Reserve imaging for serious underlying pathology
Concerns about the potential overuse of imaging of the lumbar spine have been expressed for some time. The standard advocates that imaging should be reserved for patients with suspected serious pathology as routine imaging does not improve patient outcomes.10
Communication around imaging is key, and the standard offers practical communication tips for clinicians on how to explain and reassure patients. Where a potentially serious cause has been ruled out, it is important to discuss expectations of imaging and the limited role of scans in diagnosing low back pain.
Patients should also be advised that incidental findings are very common in people without pain and are usually a normal feature of ageing.
A consistent approach
Research investigating usual care delivered for low back pain has shown there are numerous opportunities to provide patients with better care.9 Consistent messaging and education by all clinicians involved in a patient’s care are key to dispelling myths and supporting shared decision-making.
It is heartening that the new clinical care standard has been endorsed by 17 key professional and consumer health organisations, including the Australian College of Emergency Medicine and College of Emergency Nursing Australasia.
The standard supports practitioners and health service organisations to deliver effective care for low back pain patients, who may be treated across different healthcare disciplines and often receive conflicting advice. People with back pain may seek care from emergency physicians, general practitioners, as well as allied health clinicians such as physiotherapists and chiropractors.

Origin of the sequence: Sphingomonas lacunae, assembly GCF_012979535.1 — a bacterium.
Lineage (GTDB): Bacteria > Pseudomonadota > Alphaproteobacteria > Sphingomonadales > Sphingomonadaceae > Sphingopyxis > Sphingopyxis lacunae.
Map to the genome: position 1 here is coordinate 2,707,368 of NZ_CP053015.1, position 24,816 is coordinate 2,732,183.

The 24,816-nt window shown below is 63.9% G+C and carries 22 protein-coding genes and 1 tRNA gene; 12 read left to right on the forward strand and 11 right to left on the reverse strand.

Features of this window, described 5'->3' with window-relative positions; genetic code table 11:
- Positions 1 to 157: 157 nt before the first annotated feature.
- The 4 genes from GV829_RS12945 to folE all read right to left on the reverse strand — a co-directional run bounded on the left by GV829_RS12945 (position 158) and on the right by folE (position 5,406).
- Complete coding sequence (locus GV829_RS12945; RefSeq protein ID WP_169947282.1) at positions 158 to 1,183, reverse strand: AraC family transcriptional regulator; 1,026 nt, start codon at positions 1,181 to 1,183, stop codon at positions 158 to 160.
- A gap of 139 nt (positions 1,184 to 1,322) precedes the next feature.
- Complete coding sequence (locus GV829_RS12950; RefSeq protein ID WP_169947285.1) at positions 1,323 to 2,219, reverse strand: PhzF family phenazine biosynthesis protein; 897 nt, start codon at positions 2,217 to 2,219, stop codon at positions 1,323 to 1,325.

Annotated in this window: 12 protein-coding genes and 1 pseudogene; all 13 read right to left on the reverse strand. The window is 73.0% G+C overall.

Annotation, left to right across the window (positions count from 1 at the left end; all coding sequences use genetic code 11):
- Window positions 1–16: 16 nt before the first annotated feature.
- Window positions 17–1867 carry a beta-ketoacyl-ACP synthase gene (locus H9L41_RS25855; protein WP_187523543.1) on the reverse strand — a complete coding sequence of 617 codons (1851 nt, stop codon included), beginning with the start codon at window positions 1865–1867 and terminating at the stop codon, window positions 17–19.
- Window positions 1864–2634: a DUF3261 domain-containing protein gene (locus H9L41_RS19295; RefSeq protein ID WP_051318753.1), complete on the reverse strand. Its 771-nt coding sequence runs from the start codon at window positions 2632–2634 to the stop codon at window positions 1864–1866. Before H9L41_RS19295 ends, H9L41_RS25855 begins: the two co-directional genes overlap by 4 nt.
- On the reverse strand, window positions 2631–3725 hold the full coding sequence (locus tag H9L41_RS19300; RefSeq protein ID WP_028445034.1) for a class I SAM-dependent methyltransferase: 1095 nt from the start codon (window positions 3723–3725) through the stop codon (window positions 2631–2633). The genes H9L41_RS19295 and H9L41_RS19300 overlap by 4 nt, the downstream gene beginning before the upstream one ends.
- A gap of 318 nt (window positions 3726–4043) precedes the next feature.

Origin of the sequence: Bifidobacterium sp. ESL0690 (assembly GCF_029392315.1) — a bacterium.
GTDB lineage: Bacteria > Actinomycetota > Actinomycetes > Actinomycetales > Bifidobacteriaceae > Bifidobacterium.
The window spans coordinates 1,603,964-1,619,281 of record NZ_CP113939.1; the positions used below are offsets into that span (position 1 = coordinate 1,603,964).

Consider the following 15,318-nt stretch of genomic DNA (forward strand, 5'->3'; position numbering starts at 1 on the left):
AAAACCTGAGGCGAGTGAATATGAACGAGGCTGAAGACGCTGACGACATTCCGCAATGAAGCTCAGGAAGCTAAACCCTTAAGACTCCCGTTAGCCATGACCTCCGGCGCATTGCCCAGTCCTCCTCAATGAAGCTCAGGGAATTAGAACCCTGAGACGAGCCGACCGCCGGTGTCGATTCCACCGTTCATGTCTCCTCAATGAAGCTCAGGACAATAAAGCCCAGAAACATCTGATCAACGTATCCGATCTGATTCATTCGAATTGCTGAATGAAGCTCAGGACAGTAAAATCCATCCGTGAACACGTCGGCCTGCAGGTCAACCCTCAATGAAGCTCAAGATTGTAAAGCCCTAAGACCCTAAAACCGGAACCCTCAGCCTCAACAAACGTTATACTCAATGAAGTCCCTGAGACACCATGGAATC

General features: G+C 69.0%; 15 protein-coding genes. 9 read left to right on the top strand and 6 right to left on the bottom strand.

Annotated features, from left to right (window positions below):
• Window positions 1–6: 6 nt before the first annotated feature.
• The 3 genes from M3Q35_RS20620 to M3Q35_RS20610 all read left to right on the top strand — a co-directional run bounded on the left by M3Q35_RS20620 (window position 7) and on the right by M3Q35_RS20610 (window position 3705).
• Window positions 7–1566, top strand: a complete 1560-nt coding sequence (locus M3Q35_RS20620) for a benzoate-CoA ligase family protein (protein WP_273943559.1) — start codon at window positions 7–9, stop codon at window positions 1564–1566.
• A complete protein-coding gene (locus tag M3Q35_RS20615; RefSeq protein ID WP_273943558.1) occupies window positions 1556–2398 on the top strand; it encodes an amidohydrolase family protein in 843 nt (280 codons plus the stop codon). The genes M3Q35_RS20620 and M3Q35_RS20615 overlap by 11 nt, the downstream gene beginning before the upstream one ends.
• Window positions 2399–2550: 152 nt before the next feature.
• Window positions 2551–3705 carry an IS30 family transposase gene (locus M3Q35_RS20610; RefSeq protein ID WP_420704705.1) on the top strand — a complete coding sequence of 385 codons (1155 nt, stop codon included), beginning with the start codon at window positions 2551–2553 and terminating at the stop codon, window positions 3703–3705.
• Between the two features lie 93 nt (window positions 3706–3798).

With a consistent approach and reassuring messaging, we can work together to remove barriers and prevent this common and sometimes debilitating condition from becoming a long-term problem for many Australians.
Read the standard and download resources at: safetyandquality.gov.au/lowbackpain-ccs
Low Back Pain Clinical Care Standard — Quality statements
Read the full quality statements at safetyandquality.gov.au/lowbackpain-ccs.
This article was developed with Christina Lane and Alice Bhasale from the Commission’s Clinical Care Standards team.
1. Australian Institute of Health and Welfare. Australian hospital statistics: Emergency department care 2020–21. Table 4.9: The 20 most common principal diagnoses for emergency department presentations. AIHW; 2022.
2. Schofield DJ, et al. Labor force participation and the influence of having back problems on income poverty in Australia. Spine 2012.
3. Schofield DJ, et al. Lost productive life years caused by chronic conditions in Australians aged 45–64 years, 2010–2030. Med J Aust. 2015.
4. Australian Institute of Health and Welfare. Back problems. AIHW; 2020.
5. Arthritis and Osteoporosis Victoria. A problem worth solving. Arthritis and Osteoporosis Victoria., 2013.
6. Lovegrove, M.T. et al. Analysis of 22,655 presentations with back pain to Perth emergency departments over five years, International Journal of Emergency Medicine, 2011.
7. Foster NE, et al. Prevention and treatment of low back pain: evidence, challenges, and promising directions. Lancet 2018.
8. Buchbinder R, et al. Low back pain: a call for action. Lancet 2018.
9. Kamper SJ, et al. What is usual care for low back pain? A systematic review of health care provided to patients with low back pain in family practice and emergency departments. Pain 2020.
10. Chou R, et al. Imaging strategies for low-back pain: systematic review and meta-analysis. Lancet 2009.